March Medley. GBBD 2018.

Our cold spell put the brakes on our early bulbs, one minute they were flowering merrily with lots of buds to come, but they seem to have been put into the pending file until the weather warms up again. Narcissus are definitely behind last year, with only a few flowering so far. As usual, I will take you for a walk round the garden, starting with the chaenomeles outside the back door.

March frost. snow and ice finished off all the flowers that were out at the time, but now more buds have opened and the bush is looking good again.

Round into the front garden, the Camellia by the drive almost has its flowers open, just a couple more days then the bush will be covered.

Hellebores still standing up beautifully, these were really squashed by the snow.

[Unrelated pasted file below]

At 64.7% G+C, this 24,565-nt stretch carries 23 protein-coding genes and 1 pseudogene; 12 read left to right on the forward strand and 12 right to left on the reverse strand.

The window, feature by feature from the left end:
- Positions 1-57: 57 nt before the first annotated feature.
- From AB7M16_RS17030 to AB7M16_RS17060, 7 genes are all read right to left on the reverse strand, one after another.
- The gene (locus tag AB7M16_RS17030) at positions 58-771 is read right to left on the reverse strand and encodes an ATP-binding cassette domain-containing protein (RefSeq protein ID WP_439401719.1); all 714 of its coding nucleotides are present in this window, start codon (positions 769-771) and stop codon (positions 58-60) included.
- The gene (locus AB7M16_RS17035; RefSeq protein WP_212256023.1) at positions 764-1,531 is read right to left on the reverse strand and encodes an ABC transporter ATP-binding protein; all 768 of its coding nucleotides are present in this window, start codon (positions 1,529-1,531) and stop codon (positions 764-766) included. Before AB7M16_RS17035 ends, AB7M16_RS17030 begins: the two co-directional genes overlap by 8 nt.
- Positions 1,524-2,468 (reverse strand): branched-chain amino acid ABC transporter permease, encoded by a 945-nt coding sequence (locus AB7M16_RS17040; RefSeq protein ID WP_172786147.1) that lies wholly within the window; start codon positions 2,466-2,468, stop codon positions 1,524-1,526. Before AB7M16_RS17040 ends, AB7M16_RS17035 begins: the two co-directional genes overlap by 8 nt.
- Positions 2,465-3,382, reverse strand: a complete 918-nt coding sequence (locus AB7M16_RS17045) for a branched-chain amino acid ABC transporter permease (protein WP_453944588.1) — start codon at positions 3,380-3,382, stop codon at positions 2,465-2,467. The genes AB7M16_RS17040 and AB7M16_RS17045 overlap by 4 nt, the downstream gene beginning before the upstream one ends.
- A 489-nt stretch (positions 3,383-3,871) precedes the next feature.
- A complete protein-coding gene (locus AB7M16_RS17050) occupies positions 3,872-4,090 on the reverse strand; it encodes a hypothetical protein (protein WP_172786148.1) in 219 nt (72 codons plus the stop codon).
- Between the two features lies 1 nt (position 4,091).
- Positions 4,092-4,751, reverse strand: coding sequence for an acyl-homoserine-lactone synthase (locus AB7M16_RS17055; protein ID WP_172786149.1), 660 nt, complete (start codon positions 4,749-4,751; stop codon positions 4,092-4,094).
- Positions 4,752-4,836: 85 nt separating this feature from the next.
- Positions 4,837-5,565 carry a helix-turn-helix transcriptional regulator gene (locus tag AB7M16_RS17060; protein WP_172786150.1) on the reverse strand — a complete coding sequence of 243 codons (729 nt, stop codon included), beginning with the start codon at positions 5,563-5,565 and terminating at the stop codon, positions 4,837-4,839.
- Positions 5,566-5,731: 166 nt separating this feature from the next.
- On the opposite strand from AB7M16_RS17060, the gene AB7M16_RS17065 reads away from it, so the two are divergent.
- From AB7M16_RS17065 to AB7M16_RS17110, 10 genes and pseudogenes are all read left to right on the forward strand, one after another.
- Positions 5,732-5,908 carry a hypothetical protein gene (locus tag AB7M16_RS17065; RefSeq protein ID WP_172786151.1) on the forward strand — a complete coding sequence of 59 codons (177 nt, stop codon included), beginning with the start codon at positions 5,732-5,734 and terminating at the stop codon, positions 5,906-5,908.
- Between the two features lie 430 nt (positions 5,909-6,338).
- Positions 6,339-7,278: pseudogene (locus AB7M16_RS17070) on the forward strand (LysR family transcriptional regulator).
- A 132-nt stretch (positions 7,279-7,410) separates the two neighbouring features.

Primroses everywhere in this border, making me feel that spring has arrived.

There are so many seedlings, I must move some to the back by the ditch in the woodland. The cornus stems were cut down last week ready for new stems to form for the summer.

I like this narcissus with its long slim trumpet.

Moving over to the border by the field at the side, the winter flowering heather is still looking good.

Under the pergola, near the veggie beds,this early primrose needs splitting, so I’ll move some to the semi shade of the rockery so that I don’t have to walk so far to see it!

Ypsilandra always surprises me when it flowers. I planted this in the bog garden, many years ago, but i think it maybe too wet for it. I think a move to the woodland would be better.

Hellebores and narcissus looking happy in the rhododendron bed.

These narcissus are Tete a Tete, lovely small narcissus that can take anything the weather throws at them.